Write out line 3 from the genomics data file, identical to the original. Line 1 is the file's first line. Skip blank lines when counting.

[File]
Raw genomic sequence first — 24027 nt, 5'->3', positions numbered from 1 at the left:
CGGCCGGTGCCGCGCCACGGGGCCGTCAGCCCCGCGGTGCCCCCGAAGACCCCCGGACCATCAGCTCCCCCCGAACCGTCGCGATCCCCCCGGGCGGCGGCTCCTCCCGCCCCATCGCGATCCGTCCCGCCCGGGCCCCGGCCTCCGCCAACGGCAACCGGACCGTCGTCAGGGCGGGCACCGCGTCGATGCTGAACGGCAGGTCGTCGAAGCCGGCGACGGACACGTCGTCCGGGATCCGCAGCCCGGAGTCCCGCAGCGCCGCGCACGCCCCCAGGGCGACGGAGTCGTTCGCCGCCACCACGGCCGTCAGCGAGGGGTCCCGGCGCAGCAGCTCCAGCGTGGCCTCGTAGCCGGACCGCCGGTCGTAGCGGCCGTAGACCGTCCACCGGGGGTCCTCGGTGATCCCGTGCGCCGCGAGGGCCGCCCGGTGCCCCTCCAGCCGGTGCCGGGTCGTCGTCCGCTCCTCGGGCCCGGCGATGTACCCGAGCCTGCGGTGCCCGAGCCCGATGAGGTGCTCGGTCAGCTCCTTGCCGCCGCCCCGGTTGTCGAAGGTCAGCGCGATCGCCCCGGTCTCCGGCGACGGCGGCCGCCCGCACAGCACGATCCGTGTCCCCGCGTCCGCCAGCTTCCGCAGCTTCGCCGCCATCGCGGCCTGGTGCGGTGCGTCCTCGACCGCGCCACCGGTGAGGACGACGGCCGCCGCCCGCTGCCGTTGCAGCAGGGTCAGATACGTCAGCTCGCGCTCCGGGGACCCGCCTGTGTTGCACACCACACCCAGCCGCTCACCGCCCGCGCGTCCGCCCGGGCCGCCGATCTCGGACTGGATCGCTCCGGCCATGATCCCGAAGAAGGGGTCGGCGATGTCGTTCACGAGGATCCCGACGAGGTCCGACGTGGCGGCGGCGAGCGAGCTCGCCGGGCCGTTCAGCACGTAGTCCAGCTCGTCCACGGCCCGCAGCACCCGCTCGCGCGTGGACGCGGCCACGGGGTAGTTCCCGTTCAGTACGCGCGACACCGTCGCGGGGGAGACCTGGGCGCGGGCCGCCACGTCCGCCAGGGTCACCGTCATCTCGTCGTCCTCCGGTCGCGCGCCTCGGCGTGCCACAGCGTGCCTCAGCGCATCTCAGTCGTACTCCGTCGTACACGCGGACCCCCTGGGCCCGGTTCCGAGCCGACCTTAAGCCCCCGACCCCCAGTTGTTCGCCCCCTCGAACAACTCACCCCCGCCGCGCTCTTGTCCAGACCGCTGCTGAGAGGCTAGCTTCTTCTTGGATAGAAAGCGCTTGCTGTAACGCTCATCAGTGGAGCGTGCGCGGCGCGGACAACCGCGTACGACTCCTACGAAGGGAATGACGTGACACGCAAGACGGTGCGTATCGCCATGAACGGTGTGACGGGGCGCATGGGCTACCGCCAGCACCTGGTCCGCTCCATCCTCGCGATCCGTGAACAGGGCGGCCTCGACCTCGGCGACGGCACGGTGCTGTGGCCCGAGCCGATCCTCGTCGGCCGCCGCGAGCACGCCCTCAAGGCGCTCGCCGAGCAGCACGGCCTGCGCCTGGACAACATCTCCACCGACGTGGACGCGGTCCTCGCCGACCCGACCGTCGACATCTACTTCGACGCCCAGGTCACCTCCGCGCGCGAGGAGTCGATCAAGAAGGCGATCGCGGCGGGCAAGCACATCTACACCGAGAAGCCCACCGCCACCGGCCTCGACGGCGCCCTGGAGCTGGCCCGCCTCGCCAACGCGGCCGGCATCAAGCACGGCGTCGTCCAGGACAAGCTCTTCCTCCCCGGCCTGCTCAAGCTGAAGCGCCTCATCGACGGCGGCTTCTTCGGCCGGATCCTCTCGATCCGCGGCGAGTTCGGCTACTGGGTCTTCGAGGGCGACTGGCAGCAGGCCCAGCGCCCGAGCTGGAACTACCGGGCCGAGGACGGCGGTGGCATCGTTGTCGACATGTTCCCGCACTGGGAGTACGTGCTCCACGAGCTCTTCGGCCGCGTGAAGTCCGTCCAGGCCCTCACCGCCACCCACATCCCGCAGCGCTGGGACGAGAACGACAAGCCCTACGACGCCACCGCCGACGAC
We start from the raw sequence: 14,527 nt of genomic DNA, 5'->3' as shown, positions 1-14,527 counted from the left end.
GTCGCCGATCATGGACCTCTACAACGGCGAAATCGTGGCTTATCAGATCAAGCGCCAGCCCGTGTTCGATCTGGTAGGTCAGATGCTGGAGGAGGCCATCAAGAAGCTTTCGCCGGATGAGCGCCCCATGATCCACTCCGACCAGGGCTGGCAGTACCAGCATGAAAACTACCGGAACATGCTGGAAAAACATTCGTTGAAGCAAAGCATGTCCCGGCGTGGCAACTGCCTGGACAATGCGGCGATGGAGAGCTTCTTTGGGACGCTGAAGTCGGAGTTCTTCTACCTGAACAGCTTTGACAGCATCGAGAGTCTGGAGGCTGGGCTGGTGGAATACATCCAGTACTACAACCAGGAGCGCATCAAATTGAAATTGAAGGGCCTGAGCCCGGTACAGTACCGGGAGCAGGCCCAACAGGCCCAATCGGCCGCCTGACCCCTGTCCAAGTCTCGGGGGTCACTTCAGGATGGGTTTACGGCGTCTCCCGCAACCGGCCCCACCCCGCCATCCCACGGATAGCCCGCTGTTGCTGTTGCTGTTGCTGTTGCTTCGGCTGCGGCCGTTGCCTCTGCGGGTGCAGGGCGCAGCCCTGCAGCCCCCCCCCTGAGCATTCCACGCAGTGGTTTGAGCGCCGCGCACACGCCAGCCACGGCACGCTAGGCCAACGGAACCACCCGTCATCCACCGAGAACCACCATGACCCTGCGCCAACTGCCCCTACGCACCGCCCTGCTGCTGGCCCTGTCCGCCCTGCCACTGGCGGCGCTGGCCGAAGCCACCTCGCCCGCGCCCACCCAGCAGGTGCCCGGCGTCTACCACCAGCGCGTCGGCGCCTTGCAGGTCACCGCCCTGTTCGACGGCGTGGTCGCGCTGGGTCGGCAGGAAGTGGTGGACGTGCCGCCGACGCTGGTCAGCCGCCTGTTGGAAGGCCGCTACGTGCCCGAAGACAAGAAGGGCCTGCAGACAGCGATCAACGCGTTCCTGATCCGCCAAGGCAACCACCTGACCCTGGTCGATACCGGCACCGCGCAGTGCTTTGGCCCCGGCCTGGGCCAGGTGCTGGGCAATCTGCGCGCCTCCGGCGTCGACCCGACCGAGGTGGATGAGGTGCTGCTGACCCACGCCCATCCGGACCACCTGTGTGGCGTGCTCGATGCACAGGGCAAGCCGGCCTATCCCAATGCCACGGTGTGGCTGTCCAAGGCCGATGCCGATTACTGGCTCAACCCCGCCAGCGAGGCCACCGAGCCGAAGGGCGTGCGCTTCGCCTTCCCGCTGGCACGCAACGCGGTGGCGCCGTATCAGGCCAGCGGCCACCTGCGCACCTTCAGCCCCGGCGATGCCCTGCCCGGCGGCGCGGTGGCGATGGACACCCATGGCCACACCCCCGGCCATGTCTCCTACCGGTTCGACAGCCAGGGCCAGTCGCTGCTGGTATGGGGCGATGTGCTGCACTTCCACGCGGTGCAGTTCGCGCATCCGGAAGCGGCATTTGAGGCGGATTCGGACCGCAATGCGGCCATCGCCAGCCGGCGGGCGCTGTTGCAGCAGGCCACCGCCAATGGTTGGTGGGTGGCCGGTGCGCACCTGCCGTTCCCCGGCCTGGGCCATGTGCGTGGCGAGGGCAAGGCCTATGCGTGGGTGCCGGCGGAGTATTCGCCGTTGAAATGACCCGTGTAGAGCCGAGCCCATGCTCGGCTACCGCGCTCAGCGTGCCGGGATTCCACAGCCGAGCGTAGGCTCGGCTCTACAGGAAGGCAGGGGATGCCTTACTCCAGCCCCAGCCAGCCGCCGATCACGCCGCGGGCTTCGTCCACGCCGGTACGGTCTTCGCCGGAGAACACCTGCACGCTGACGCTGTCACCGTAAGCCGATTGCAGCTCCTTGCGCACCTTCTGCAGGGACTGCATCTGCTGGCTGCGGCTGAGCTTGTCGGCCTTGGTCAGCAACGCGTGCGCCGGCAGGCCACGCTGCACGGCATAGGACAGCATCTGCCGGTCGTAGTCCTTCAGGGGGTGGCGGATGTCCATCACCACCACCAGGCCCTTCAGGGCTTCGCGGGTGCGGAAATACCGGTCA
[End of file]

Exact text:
We start from the raw sequence: 14,527 nt of genomic DNA, 5'->3' as shown, positions 1-14,527 counted from the left end.